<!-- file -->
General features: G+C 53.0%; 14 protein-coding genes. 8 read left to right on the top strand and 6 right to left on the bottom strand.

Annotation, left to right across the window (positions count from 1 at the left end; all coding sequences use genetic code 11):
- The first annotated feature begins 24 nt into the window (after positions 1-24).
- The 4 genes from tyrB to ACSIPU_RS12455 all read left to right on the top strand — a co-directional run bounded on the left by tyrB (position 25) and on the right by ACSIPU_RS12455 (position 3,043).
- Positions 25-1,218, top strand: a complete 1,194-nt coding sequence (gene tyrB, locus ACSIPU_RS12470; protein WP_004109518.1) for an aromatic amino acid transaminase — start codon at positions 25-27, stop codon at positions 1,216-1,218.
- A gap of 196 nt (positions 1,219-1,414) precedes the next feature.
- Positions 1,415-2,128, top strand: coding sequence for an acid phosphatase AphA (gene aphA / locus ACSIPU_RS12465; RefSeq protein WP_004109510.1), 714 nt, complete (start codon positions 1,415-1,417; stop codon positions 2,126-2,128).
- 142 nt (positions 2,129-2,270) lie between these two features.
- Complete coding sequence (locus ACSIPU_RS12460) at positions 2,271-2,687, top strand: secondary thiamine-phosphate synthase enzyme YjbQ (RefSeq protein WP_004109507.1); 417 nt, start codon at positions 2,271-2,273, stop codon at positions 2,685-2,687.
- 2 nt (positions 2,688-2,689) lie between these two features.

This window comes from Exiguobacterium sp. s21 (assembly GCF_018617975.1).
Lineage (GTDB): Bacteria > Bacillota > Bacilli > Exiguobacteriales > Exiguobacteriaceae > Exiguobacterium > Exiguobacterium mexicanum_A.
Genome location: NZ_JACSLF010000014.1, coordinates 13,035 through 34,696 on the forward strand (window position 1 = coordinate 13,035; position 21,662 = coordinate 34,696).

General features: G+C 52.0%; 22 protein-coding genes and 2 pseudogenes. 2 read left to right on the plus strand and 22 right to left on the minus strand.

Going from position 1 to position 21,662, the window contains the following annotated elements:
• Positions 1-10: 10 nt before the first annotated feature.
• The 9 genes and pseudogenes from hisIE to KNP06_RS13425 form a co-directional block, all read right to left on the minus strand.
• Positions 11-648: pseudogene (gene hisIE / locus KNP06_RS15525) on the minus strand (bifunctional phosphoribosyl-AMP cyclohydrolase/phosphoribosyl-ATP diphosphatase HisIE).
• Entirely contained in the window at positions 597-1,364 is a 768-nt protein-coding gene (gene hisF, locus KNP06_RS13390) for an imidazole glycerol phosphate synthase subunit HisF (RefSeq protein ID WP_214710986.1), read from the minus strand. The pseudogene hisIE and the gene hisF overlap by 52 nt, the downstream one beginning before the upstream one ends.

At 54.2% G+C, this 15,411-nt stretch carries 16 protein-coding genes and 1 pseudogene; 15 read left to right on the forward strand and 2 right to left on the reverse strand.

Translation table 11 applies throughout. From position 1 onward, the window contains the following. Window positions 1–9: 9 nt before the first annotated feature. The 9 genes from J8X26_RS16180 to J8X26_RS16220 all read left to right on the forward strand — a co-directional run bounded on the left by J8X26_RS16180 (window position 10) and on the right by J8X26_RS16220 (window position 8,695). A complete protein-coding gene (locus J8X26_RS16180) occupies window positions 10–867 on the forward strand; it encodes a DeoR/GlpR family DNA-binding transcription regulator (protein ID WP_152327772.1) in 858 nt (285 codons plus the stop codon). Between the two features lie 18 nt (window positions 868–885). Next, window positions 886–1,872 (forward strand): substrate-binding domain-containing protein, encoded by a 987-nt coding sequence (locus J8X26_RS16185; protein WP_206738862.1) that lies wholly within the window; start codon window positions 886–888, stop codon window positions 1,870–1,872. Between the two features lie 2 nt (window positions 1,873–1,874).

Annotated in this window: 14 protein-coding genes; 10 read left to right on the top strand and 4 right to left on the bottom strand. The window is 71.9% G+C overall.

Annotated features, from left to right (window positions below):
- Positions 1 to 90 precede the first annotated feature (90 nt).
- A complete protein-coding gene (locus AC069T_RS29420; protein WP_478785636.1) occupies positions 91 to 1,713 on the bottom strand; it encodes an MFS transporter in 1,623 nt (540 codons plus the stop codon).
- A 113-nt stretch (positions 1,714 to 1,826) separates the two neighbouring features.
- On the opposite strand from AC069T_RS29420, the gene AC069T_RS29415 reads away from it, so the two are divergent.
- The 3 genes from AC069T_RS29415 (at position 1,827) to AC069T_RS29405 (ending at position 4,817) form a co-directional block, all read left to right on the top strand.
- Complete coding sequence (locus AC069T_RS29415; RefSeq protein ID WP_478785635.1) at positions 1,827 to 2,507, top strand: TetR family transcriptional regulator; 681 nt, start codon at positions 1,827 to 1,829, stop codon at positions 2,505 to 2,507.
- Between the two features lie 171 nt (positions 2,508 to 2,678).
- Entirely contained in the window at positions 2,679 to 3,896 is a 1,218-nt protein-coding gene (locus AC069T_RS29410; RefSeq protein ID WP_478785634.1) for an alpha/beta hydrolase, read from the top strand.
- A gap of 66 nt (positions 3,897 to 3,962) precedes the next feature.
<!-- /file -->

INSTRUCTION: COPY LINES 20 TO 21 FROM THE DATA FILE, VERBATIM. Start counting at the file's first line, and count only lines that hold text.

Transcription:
At 54.2% G+C, this 15,411-nt stretch carries 16 protein-coding genes and 1 pseudogene; 15 read left to right on the forward strand and 2 right to left on the reverse strand.

Translation table 11 applies throughout. From position 1 onward, the window contains the following. Window positions 1–9: 9 nt before the first annotated feature. The 9 genes from J8X26_RS16180 to J8X26_RS16220 all read left to right on the forward strand — a co-directional run bounded on the left by J8X26_RS16180 (window position 10) and on the right by J8X26_RS16220 (window position 8,695). A complete protein-coding gene (locus J8X26_RS16180) occupies window positions 10–867 on the forward strand; it encodes a DeoR/GlpR family DNA-binding transcription regulator (protein ID WP_152327772.1) in 858 nt (285 codons plus the stop codon). Between the two features lie 18 nt (window positions 868–885). Next, window positions 886–1,872 (forward strand): substrate-binding domain-containing protein, encoded by a 987-nt coding sequence (locus J8X26_RS16185; protein WP_206738862.1) that lies wholly within the window; start codon window positions 886–888, stop codon window positions 1,870–1,872. Between the two features lie 2 nt (window positions 1,873–1,874).